Poll Taps Worker Insecurity Study Finds American Workers Feel Betrayed By Employers, Uneasy About Their Futures

Americans are feeling betrayed.

Even after a long run of prosperity and peace, they believe they are being left out, sharing neither in the nation’s wealth nor in the success of their companies.

They are anxious about the future, especially for their children.

Companies no longer are loyal to their workers, they believe. The boss makes sure that profits continue at all costs and that his own pay goes up. But as for his fellow employees, well, there is always the door.

This feeling of abandonment is one of the major findings of a national poll by Brown University as a prelude to the 17th-annual Brown/Providence Journal-Bulletin public affairs conference beginning today.

Almost 70 percent of those polled said companies are less loyal to workers than was the case a decade ago; nearly 60 percent said they feel workers aren’t sharing in the success and profits of their companies.

“There’s a lot of concern that companies have rewritten the social contract with workers, that chief executives are getting richer and are laying off workers at the same time,” said Darrell M. West, a Brown professor who supervised the poll.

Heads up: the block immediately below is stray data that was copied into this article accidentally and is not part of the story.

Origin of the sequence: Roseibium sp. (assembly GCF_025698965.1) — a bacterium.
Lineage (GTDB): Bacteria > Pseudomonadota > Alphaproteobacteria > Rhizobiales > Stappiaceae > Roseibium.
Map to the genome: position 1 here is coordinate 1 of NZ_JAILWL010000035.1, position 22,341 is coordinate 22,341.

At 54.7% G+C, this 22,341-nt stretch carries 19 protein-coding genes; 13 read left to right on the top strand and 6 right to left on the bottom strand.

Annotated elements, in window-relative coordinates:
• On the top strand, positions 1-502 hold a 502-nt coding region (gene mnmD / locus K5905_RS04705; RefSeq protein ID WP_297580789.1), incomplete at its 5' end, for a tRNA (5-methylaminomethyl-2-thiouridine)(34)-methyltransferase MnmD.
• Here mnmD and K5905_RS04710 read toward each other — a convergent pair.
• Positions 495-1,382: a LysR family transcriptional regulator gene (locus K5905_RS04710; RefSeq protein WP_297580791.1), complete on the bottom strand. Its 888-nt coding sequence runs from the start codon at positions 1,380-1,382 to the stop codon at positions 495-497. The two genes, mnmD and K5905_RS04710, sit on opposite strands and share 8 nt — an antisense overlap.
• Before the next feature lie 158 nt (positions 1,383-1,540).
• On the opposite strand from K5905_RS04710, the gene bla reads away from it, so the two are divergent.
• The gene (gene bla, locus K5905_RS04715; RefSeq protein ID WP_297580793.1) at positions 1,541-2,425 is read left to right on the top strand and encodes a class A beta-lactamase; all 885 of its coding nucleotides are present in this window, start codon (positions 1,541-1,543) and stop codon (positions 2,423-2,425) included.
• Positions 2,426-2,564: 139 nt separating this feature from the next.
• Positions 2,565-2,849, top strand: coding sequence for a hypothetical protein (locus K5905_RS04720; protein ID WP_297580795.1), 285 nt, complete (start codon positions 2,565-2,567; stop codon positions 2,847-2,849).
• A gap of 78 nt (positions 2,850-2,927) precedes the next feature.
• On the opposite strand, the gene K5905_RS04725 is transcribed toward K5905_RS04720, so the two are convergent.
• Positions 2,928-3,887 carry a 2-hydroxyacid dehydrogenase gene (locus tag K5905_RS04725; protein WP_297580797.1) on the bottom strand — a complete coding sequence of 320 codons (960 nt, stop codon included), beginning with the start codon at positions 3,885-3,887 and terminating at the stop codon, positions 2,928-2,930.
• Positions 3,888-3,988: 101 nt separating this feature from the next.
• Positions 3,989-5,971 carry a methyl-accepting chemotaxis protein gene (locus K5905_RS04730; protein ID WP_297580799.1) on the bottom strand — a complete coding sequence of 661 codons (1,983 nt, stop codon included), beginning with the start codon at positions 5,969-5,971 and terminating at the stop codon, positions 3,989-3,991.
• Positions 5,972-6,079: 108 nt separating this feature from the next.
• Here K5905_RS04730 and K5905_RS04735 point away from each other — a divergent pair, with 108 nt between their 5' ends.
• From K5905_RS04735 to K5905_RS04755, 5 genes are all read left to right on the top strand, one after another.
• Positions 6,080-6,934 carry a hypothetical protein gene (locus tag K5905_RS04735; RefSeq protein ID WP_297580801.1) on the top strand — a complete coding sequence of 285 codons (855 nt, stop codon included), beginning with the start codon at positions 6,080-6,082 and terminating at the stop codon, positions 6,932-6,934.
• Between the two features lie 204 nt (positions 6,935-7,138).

What is surprising, West said, is that this follows an extended period of prosperity in which those polled concede that, in fact, their own circumstances are stable, if not improved.

Years of massive corporate layoffs, of factories moving to other states or overseas, of often-stagnant wages while executive pay has shot up have taken a big psychological toll on Americans, West said.

“People are feeling unappreciated and unrewarded.”

Elizabeth Ludvick, 38, of Lynn, Mass., participated in the poll. She says she believes companies are less loyal to employees - an opinion she comes to after hard personal experience.

A theologian with a master’s degree, she moved to Massachusetts two years ago from the Midwest hoping to further her education, but found it difficult to get a good-paying job, much less continue her studies.

Right now, she’s a mover - packing household goods and lugging them out to a moving van. She’s not afraid of heavy lifting, having grown up on a farm. But she’s only able to make ends meet in her $9-an-hour job.

“Companies are less loyal to their employees in trying to come to some kind of mutual understanding, working in collaboration with what’s good for employees, not just fair wages, but what’s expected of hours,” Ludvick said.

Her previous job was at a nursery, where she earned $8 an hour, working 60 to 65 hours a week. Promoted to a management job, she asked for a $2 an hour raise. Told no, she quit.

The country’s problem is the gap between rich and poor, she said. Who’s to blame?

“All of us,” Ludvick said. “I don’t think we can paint anyone as the big, bad wolf. I think workers like me are all responsible to stand up for unequal and unjust pay. A lot of people gripe and don’t do anything about it.”

The poll of 603 adults, picked at random across the United States, was conducted by Brown for the forum titled: “Updating the American Dream: What to Expect from Tomorrow’s Economy.”